I was eating a burger with cheese, lettuce, tomatoes, and pickles on a sunny Saturday night in December.
I didn’t know what to expect.
The burger, as I had been told, was made of real beef and bacon.
I had no idea what it was supposed to taste like, but I was hungry.
I was wrong.
I wasn’t hungry.
It was the most frustrating burger I’d ever had.
The cheese was chewy and tasted like it was going to be a real treat, but there was no taste.
It tasted like cardboard.
The lettuce was wilted, mushy, and gross.
I ordered another burger for the table.
And the burger never came.
The burger was the worst burger I’ve ever had, and it was for free.
The man behind the counter, Gordon Food Service, refused to acknowledge my request for a refund.
I didn’t ask him for the reason for my lack of satisfaction, or for why he had denied me the free burger.
I did ask him what he could do to help me with my burger problem.
“We are sorry, but we do not have the resources to provide you with a refund.”
I was furious.
What on earth were they doing to make a business decision like this?
I felt betrayed.
It took a lot of convincing to get him to give me my money back.
But eventually, he agreed.
I never heard from Gordon again.
I ended up giving the money back, and I never returned the free hamburger.
For years, Gordon was the face of a small-time fast-food chain that went under.
It was the beginning of a long-term, painful chapter for me.
“It was a complete disaster,” I said.
“It’s like, why did we give you a refund?”
I am still angry about the experience.
Gordon and his wife, Lisa, sold their company to an affiliate company that later merged with the company that made the burger.
Now the food is made by a different company, but the experience remains.
But that’s not all.
Gordon’s company also has been sued in a federal lawsuit filed by the American Civil Liberties Union of Florida, a nonprofit group that seeks to make sure the food industry doesn’t put profits before the rights of customers.
The lawsuit alleges that Gordon’s food violated Florida law by serving “false or misleading information about the quality of its ingredients and serving food that does not meet the requirements of Florida law.”
The ACLU also alleges that “Gordon’s products have been implicated in human rights abuses in Mexico and Bangladesh.”
“Gordon’s food is being used by millions of people in the United States to make millions of dollars in profits,” ACLU spokesperson Heather Connell said.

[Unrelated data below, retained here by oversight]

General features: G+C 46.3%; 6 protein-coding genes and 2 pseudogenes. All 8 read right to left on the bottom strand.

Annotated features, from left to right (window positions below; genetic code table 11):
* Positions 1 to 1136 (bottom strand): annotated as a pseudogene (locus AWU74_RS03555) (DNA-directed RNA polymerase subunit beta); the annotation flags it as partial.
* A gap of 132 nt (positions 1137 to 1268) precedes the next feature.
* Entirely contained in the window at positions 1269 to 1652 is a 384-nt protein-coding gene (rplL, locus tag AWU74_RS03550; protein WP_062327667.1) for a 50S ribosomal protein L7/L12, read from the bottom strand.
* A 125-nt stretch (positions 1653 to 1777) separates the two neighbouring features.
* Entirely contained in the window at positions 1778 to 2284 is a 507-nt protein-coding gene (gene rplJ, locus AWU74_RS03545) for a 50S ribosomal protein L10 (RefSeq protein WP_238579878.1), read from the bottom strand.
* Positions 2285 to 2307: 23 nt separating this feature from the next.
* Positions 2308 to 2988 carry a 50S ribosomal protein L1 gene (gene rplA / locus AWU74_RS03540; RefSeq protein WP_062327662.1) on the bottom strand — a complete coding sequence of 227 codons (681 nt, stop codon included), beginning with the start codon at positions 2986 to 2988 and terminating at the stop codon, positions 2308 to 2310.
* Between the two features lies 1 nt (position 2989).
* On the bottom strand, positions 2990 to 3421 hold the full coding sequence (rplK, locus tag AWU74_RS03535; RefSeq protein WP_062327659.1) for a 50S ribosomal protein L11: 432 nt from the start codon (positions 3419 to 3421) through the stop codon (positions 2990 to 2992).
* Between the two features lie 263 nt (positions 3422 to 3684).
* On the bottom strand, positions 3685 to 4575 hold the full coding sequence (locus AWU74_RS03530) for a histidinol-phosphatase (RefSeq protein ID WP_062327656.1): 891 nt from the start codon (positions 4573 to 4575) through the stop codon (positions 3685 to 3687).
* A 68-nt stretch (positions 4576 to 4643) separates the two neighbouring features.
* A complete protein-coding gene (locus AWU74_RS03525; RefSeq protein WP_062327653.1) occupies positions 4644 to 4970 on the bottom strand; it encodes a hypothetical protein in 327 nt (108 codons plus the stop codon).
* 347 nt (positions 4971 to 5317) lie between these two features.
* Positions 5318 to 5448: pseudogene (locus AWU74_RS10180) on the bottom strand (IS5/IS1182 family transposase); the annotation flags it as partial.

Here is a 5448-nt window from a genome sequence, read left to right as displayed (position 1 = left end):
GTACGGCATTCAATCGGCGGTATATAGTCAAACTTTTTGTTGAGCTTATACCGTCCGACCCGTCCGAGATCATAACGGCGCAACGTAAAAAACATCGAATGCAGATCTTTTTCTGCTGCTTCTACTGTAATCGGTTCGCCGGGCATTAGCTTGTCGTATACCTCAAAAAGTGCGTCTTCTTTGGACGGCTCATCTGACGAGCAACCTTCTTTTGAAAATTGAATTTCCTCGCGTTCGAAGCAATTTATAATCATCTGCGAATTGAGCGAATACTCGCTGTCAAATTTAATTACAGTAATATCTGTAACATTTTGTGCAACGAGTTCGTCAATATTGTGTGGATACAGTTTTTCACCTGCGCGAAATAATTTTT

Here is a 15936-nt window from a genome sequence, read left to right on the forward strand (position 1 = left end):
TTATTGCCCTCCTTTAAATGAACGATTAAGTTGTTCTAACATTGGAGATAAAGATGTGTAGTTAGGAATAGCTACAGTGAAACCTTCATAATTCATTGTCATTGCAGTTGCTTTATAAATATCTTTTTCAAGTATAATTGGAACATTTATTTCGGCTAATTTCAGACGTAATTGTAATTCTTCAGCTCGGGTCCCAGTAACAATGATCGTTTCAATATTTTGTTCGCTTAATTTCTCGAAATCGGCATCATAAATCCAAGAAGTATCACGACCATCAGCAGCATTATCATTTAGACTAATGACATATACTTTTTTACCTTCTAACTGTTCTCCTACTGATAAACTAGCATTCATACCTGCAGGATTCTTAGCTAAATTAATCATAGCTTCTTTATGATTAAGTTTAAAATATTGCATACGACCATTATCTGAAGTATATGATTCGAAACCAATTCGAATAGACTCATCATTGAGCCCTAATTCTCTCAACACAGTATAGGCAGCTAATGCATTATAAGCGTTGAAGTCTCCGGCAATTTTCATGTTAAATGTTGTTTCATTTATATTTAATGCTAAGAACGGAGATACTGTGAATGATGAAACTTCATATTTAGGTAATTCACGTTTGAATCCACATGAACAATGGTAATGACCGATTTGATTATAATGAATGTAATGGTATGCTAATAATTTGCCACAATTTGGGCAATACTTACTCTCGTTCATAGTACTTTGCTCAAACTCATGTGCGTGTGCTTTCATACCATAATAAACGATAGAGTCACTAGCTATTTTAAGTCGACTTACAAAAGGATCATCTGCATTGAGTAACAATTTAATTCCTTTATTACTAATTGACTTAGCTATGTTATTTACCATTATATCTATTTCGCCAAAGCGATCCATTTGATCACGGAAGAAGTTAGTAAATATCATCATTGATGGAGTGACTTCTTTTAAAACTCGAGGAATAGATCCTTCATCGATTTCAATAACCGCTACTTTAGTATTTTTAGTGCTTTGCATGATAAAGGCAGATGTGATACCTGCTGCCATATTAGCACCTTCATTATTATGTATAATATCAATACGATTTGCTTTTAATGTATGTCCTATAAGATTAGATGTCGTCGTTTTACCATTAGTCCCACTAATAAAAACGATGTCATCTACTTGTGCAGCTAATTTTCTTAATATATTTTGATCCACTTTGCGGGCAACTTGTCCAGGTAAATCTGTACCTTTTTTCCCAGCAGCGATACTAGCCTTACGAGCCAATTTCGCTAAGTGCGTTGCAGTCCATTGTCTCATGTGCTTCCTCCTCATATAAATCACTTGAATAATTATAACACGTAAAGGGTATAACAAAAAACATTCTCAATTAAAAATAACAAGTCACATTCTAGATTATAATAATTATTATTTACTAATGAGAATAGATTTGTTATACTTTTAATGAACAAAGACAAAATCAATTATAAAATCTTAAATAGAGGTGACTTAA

When I got my refund, I wasn, as Gordon said, “embarrassed.”
I didn-t understand why he thought I didn and didn’t deserve a refund for something that didn’t taste good.
I asked him what I could do, but he didn’t provide an answer.
He just didn’t want to do it for me, and the lawsuit wasn’t going to do much to change that.
I don’t think I ever went back to Gordon’s and got a refund, either.
What can I do if I’m getting a “No” on your burger?
I had to write my own apology letter to Gordon, apologizing for the experience and asking for his forgiveness.
I said I was sorry I was upset with him.
He didn’t listen.
He never apologized.
He said, “”Gordon’s doesn’t know anything about food.
We’re just trying to do our job.
“He said that “if we don’t take care of our customers, we’ll lose customers and then we’ll get sued.
That’s what’s happening.
We have a problem here.
“The experience wasn’t just a waste of money.
Gordon said I should’ve paid him for my meal.
He told me he’d put me on a waiting list for a new restaurant.
I’m sure I’m not alone in thinking that was a bad idea.
My experience with Gordon’s made me question whether the food I eat should be a commodity, and whether the way we treat food should be based on whether it meets our needs.
It’s an issue that’s been on my mind lately.
A recent survey from the Pew Research Center found that only about half of Americans believe the American food system is “in the best shape it’s ever been.”
And while we’re talking about food, a new report from the Economic Policy Institute shows that the federal government spends $1 trillion on food subsidies every year.
We don’t want our food to be just a commodity.
We want it to be an integral part of who we are, and to be valued for who we really are. And we don